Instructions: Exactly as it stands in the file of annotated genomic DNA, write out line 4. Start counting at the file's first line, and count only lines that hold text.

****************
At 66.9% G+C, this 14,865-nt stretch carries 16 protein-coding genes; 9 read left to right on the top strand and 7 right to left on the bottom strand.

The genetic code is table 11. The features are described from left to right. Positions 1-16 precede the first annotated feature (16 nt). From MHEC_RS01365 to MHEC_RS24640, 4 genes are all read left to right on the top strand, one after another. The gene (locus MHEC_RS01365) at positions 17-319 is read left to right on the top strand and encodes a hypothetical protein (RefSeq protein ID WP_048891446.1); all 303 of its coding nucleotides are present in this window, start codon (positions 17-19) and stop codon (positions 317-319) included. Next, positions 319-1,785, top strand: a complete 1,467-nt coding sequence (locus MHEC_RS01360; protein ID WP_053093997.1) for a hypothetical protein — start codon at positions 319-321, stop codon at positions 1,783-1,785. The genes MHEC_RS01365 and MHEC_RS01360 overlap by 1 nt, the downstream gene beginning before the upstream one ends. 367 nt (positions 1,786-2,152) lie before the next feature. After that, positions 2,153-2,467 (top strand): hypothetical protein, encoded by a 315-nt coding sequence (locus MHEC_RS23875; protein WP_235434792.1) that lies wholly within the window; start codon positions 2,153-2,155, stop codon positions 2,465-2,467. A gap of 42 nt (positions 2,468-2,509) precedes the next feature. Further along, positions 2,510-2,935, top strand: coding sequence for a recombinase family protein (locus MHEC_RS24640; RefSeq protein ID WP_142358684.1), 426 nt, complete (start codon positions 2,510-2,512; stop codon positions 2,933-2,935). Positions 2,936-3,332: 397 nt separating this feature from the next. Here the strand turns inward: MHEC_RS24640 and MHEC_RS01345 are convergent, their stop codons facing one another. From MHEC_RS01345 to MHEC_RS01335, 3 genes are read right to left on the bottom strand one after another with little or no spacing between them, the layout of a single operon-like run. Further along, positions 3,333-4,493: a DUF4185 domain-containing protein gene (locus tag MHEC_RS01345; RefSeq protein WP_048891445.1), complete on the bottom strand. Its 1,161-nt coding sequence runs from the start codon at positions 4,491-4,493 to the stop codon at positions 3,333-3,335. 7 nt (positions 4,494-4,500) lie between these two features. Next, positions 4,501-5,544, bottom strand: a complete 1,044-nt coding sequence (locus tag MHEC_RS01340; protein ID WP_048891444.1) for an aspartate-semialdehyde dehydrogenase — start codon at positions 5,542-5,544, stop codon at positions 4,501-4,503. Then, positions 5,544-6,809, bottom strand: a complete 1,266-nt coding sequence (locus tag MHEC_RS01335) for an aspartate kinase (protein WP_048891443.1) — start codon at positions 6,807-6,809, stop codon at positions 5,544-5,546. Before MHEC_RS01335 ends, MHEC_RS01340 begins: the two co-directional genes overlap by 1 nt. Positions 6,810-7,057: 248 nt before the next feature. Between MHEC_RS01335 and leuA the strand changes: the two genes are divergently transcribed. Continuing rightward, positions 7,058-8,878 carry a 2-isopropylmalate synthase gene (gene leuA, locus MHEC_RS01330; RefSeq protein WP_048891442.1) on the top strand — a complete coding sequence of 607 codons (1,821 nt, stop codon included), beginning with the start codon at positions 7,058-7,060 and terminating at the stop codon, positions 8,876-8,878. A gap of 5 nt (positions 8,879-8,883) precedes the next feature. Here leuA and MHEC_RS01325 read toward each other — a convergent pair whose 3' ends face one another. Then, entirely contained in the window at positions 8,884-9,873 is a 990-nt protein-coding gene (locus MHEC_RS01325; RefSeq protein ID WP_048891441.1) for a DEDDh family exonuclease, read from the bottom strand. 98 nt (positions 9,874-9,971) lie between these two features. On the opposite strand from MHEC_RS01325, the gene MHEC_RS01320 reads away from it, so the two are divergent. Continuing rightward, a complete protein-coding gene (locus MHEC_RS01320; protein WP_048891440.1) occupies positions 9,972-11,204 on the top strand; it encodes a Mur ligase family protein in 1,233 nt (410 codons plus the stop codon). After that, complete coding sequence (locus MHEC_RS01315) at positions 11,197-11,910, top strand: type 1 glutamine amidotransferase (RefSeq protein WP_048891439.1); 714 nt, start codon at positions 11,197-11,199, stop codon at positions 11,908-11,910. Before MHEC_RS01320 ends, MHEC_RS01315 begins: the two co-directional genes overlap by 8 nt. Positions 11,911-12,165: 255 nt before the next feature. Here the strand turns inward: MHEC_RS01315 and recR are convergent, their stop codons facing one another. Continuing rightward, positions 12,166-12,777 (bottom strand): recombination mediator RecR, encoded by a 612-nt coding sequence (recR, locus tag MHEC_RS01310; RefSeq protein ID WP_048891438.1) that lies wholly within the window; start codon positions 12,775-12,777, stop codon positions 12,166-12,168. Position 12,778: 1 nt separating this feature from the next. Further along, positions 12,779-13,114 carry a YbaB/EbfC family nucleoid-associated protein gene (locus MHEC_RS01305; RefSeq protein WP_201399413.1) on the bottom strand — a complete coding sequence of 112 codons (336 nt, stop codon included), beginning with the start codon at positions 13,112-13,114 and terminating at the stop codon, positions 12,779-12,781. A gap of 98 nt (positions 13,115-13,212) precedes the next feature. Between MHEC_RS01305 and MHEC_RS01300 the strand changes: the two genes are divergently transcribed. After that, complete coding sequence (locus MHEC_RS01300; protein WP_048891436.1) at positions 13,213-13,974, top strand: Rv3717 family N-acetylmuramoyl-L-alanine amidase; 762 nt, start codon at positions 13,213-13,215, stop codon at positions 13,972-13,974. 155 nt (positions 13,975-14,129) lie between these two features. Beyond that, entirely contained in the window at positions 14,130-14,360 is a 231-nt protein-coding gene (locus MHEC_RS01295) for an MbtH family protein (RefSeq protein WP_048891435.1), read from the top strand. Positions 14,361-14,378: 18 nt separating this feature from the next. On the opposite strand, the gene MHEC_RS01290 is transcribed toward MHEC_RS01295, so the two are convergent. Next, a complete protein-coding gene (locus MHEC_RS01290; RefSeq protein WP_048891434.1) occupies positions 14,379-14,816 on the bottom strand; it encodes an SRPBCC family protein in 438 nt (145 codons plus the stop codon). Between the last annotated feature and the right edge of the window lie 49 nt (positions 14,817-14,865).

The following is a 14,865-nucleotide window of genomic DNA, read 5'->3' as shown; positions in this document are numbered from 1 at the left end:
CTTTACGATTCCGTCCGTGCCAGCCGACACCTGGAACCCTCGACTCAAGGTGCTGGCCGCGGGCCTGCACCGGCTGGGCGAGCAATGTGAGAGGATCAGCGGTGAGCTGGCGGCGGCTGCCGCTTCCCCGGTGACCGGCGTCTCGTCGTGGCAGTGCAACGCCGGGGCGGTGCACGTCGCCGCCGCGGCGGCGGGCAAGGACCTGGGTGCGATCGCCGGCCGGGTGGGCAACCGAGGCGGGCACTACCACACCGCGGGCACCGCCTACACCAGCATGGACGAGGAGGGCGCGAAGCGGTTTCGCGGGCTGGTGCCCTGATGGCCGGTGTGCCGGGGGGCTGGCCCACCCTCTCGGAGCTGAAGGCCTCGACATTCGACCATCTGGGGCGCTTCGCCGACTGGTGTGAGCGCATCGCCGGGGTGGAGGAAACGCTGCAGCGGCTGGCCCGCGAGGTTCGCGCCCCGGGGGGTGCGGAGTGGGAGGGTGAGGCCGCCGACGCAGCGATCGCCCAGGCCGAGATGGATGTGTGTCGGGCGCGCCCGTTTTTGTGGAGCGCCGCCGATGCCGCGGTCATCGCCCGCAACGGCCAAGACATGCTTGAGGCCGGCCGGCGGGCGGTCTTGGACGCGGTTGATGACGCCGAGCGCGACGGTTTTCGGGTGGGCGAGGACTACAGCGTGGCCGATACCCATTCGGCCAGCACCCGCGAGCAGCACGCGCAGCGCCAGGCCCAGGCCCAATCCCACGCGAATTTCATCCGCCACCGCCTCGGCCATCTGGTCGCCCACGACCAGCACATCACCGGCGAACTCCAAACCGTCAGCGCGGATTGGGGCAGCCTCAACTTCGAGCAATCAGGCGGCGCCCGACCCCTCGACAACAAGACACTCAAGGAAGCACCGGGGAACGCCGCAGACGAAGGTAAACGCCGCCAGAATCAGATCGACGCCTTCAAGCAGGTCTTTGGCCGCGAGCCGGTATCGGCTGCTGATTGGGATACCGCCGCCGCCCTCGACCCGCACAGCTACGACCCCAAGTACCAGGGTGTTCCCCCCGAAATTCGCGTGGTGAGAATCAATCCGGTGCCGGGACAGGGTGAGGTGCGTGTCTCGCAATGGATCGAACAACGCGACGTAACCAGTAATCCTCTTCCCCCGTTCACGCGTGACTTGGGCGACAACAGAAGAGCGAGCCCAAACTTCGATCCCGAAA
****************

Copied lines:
CTTTACGATTCCGTCCGTGCCAGCCGACACCTGGAACCCTCGACTCAAGGTGCTGGCCGCGGGCCTGCACCGGCTGGGCGAGCAATGTGAGAGGATCAGCGGTGAGCTGGCGGCGGCTGCCGCTTCCCCGGTGACCGGCGTCTCGTCGTGGCAGTGCAACGCCGGGGCGGTGCACGTCGCCGCCGCGGCGGCGGGCAAGGACCTGGGTGCGATCGCCGGCCGGGTGGGCAACCGAGGCGGGCACTACCACACCGCGGGCACCGCCTACACCAGCATGGACGAGGAGGGCGCGAAGCGGTTTCGCGGGCTGGTGCCCTGATGGCCGGTGTGCCGGGGGGCTGGCCCACCCTCTCGGAGCTGAAGGCCTCGACATTCGACCATCTGGGGCGCTTCGCCGACTGGTGTGAGCGCATCGCCGGGGTGGAGGAAACGCTGCAGCGGCTGGCCCGCGAGGTTCGCGCCCCGGGGGGTGCGGAGTGGGAGGGTGAGGCCGCCGACGCAGCGATCGCCCAGGCCGAGATGGATGTGTGTCGGGCGCGCCCGTTTTTGTGGAGCGCCGCCGATGCCGCGGTCATCGCCCGCAACGGCCAAGACATGCTTGAGGCCGGCCGGCGGGCGGTCTTGGACGCGGTTGATGACGCCGAGCGCGACGGTTTTCGGGTGGGCGAGGACTACAGCGTGGCCGATACCCATTCGGCCAGCACCCGCGAGCAGCACGCGCAGCGCCAGGCCCAGGCCCAATCCCACGCGAATTTCATCCGCCACCGCCTCGGCCATCTGGTCGCCCACGACCAGCACATCACCGGCGAACTCCAAACCGTCAGCGCGGATTGGGGCAGCCTCAACTTCGAGCAATCAGGCGGCGCCCGACCCCTCGACAACAAGACACTCAAGGAAGCACCGGGGAACGCCGCAGACGAAGGTAAACGCCGCCAGAATCAGATCGACGCCTTCAAGCAGGTCTTTGGCCGCGAGCCGGTATCGGCTGCTGATTGGGATACCGCCGCCGCCCTCGACCCGCACAGCTACGACCCCAAGTACCAGGGTGTTCCCCCCGAAATTCGCGTGGTGAGAATCAATCCGGTGCCGGGACAGGGTGAGGTGCGTGTCTCGCAATGGATCGAACAACGCGACGTAACCAGTAATCCTCTTCCCCCGTTCACGCGTGACTTGGGCGACAACAGAAGAGCGAGCCCAAACTTCGATCCCGAAA